Phantom Costs are additional expenses that we don’t always consider even though they will have a major impact on our financial wellbeing.

Here are some examples of Phantom Costs:

New home

  • Increased home owner’s insurance
  • Utilities
  • Property taxes
  • Services to maintain the house (duct cleaning, new roof, water filters, air filters)
  • Lawn care equipment
  • Furnishings
  • Future updates

New car

  • Gas expenses
  • Oil changes
  • Repairs
  • Yearly tabs

While Phantom Costs are often used in reference to hidden financial costs, it is just as important to remember the costs of smaller purchases.

New clothes

  • More laundry
  • Potential interest if bought with credit card
  • Additional clutter to maintain

Kids toys

  • More clean up
  • Potential fighting
  • More to declutter later

Does this mean all of these things are not worth it? No. It’s simply that we often forget about just how big of a price we pay for the things we say we want. Keeping these reminders in the back of your mind may help you slow your future purchases and be a little more intentional when it comes to leaping into a new decision.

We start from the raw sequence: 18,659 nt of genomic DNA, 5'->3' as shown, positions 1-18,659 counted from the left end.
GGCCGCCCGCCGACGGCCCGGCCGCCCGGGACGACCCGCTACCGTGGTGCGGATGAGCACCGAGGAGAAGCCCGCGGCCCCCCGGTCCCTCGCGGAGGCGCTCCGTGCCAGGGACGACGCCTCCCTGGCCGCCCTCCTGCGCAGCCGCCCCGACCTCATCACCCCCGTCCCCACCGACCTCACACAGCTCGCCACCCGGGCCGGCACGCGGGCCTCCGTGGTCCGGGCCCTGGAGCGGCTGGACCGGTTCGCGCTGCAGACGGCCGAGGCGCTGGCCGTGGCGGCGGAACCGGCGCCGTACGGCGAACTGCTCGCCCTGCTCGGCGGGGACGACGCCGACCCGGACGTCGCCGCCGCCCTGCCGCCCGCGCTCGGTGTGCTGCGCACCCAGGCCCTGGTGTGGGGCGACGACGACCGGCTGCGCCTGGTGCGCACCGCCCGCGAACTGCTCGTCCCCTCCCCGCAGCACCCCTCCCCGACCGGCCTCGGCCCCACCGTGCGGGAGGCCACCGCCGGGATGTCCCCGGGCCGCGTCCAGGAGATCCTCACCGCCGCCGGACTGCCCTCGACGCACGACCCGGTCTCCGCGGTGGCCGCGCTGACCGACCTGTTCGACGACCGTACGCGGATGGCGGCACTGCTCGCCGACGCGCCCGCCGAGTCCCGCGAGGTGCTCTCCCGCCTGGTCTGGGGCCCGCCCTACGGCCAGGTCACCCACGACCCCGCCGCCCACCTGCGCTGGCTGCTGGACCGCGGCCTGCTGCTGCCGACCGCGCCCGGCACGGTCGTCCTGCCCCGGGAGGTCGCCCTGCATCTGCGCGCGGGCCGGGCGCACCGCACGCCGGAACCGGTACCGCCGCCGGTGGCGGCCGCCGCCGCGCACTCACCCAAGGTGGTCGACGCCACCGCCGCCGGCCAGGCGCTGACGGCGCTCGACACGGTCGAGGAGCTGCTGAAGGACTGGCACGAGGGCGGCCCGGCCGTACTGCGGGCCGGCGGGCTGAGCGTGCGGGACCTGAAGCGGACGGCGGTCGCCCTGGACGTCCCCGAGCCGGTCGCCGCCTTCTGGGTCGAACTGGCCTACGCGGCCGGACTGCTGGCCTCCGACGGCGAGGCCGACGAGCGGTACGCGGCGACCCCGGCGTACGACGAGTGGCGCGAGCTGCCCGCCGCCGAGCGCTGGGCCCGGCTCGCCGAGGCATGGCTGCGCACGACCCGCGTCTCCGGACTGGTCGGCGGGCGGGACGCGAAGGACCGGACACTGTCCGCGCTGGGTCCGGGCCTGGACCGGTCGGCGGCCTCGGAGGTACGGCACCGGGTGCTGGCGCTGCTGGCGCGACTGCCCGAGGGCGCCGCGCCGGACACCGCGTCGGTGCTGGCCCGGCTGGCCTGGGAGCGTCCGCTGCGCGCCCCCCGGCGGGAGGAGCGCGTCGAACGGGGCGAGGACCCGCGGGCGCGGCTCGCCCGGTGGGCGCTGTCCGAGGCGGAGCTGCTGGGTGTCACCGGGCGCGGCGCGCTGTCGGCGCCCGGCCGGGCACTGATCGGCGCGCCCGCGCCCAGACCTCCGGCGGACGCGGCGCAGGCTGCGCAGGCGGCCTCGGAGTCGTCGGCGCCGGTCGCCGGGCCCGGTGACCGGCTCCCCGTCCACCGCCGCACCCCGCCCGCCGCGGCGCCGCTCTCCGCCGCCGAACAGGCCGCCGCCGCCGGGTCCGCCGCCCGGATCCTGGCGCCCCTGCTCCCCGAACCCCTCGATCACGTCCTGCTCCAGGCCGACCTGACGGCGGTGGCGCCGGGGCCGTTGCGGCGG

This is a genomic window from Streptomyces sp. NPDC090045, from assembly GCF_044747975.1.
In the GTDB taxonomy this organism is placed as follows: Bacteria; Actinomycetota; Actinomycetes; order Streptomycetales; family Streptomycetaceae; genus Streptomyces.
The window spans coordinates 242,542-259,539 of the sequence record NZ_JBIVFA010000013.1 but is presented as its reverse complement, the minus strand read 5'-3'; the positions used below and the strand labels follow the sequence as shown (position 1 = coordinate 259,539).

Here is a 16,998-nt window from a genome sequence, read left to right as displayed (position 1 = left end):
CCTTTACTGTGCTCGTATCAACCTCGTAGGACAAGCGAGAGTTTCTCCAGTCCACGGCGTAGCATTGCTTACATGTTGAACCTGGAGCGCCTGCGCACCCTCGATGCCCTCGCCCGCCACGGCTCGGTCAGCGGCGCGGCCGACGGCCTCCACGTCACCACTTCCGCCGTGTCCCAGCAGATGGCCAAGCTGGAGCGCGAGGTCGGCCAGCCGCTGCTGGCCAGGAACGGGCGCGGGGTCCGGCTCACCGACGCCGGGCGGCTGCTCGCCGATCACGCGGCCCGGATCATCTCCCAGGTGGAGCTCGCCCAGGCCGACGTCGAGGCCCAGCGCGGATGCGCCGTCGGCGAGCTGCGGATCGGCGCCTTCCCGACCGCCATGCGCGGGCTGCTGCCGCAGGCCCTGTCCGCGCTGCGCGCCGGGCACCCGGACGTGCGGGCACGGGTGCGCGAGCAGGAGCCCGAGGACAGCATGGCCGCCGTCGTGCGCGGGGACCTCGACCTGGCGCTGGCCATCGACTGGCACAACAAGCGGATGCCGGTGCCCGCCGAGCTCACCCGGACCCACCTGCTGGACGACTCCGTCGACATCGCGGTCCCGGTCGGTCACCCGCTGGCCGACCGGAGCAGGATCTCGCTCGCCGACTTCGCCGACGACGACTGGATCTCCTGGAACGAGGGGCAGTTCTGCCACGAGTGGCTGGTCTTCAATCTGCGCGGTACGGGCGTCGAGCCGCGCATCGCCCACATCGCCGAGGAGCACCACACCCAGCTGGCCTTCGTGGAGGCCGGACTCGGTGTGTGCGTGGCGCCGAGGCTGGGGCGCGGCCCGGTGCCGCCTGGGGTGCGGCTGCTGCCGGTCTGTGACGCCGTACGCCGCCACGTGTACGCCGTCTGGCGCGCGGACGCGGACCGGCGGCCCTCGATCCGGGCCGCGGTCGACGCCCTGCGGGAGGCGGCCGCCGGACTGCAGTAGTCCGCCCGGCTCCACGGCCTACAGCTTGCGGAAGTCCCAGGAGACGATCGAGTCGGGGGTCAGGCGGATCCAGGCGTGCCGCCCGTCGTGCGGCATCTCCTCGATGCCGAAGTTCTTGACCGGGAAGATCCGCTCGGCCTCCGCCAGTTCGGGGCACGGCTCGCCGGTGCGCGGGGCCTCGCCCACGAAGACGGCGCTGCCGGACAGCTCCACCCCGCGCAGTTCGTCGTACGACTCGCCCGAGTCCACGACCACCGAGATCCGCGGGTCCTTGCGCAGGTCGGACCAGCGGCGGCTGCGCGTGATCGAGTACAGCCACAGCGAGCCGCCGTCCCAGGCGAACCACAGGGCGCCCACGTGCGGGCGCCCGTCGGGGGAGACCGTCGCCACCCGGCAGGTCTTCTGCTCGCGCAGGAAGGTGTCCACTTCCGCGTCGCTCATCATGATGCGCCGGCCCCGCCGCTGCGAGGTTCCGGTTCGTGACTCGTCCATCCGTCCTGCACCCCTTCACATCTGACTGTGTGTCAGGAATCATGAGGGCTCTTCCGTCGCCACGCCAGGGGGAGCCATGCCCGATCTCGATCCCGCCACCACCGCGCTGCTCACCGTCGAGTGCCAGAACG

Focus on your future

The best way to build a Bucket List Budget is to always be planning ahead for amazing things you want to do/have/experience. Unfortunately, another way we can easily get ourselves swept up in living a life that we can’t afford is when we are so focused on buying whatever is currently trending.

We buy a house because all of our friends are buying a house.

We upgrade our phone because everyone at work did.

We rush into a family because everyone we graduated with already has them.

It can be hard not to feel like we’re falling behind. When we let ourselves feel this way, we might be quicker to make poor financial decisions that lead to us living a lifestyle we can’t afford — and maybe don’t even want!